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      College tuition increases put strain on Valley students, families

      Proposition 2 on this year's democratic primary ballot is calling on the Texas Legislature to make a college education more affordable.

      Roughly 75 percent of students attending the University of Texas Pan American receive some sort of financial aid.

      If it weren't for the government student loans, UTPA students like Jorge Sanchez would not be able to afford it.

      "I'm very happy with that because I can get a degree in business and I haven't paid a single dollar, Sanchez said.

      But after graduation, the vast majority of students will be working to pay off the debt they accrued while in school.

      "We are going to have to work really hard, and get a stable job, and it will take years," UTPA student Luz Madrezo said.

      That's why Proposition 2 is calling on the Texas Legislature to bring down tuition by increasing funding.

      Eight percent more students have applied for financial aid this year, but UTPA Financial Aid Associate Director of Outreach and Communications Jael Garcia says that's not a bad thing.

      "Often one of the misconceptions of financial aid is that you have students rule themselves out, Garcia said. They think ~I'm not going to qualify for financial aid. TM So an increase is always a good thing."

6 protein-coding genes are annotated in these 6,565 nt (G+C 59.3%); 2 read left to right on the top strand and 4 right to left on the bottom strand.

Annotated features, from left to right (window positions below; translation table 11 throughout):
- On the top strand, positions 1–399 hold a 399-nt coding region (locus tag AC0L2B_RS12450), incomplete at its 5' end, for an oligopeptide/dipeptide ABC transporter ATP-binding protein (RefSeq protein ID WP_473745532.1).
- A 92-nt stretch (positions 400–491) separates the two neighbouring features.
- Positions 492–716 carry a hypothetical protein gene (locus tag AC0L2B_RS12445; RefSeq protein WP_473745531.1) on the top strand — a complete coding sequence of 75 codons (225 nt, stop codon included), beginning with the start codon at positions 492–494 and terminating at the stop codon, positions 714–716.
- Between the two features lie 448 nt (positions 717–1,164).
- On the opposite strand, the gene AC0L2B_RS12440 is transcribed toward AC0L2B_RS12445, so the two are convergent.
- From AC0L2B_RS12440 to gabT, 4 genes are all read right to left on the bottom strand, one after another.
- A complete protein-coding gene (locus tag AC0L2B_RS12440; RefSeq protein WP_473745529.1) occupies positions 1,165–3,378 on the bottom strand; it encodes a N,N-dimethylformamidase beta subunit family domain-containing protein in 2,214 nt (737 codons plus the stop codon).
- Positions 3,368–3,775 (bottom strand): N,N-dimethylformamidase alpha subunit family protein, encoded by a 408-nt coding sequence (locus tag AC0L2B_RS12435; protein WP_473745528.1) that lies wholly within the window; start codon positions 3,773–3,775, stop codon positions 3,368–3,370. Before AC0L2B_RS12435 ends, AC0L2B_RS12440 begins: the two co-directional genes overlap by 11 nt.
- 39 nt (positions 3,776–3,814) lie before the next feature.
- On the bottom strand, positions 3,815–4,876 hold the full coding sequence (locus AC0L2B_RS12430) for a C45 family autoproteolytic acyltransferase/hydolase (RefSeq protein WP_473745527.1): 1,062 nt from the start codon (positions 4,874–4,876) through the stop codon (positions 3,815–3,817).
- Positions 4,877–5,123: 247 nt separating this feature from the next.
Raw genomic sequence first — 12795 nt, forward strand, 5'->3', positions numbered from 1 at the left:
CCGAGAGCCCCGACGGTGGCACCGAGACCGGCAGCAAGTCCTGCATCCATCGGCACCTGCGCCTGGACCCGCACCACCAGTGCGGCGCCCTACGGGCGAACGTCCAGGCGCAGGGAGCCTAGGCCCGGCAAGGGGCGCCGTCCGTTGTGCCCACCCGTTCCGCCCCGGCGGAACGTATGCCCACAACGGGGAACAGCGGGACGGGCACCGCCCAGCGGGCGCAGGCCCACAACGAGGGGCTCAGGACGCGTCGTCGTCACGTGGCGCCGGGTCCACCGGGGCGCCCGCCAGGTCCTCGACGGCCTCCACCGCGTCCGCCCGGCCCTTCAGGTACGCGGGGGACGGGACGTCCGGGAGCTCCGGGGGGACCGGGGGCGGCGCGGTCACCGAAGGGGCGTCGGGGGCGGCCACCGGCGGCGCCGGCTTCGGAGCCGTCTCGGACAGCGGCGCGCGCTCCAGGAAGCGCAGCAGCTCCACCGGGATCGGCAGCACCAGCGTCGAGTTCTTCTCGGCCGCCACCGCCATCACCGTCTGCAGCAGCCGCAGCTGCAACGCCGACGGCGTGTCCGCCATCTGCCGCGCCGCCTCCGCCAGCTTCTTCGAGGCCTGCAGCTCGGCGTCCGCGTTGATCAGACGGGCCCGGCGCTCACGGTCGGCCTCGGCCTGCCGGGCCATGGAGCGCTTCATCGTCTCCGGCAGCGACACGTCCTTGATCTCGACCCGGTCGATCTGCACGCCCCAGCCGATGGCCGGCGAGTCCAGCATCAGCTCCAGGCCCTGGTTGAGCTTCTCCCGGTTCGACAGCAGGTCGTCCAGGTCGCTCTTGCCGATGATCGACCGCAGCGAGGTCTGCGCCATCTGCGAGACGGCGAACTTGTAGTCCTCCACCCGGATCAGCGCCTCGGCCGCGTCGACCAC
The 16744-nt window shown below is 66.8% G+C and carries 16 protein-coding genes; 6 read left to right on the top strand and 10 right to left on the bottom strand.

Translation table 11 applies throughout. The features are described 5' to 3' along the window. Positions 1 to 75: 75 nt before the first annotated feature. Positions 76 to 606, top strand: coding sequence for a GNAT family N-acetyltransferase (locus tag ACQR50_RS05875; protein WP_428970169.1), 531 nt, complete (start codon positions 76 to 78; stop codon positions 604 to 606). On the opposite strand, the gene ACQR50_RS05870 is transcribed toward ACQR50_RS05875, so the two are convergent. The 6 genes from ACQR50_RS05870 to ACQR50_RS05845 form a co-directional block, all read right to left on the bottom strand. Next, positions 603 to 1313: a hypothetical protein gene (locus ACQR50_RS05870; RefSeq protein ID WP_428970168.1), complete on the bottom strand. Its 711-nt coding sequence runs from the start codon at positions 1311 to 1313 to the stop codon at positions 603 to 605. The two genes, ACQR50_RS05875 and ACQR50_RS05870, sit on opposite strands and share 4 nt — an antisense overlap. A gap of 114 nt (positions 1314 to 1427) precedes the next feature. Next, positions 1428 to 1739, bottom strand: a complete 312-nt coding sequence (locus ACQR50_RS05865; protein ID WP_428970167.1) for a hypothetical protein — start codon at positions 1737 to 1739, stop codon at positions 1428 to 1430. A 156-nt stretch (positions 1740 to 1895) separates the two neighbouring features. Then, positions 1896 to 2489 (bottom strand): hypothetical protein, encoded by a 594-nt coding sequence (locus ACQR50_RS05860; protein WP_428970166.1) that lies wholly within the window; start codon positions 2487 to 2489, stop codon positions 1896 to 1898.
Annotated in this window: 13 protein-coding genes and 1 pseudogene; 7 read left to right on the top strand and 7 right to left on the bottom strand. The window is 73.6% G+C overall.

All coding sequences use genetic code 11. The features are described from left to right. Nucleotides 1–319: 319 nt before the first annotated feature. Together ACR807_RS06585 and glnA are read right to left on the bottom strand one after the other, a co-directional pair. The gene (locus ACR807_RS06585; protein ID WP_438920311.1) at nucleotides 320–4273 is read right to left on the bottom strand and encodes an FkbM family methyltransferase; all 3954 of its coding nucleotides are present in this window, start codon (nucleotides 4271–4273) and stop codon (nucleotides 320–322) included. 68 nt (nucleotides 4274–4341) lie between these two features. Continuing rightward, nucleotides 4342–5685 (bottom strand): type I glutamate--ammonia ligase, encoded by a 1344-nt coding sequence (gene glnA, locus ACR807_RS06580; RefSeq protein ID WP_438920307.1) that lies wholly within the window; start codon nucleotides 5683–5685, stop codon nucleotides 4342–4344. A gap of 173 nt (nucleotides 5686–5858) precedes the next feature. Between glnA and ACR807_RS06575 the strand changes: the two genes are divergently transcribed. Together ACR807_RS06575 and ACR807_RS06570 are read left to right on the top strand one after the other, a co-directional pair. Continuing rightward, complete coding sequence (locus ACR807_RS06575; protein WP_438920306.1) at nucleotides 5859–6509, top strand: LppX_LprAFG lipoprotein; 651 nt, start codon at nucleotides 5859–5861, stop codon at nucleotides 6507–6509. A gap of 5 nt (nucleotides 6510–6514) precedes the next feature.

Despite this year's 2.4 percent increase for in-state tuition, UTPA scores higher than many other Texas schools in affordability.

      "Whether college is affordable or not it probably depends on what college or university you ask, Garcia said.

      While every year universities raise tuition, Garcia said that's not the issue.

      "I think the concern comes from the fact that sometimes the federal and state programs do not increase at the same rate, Garcia said.

      That forces students to take out more loans.

      "If a subsidized loan is not enough then you are going to have to get an unsubsidized loan and you will have a lot of interest so it TMs getting really expensive as tuition increases" Madrezo said.

      "I did this past year have to get a loan out which wasn't really something I wanted to do but I needed it," UTPA student Sasha Pena said.

      About 60 percent of UTPA students receive Pell grants to pay for at least part of their education expenses.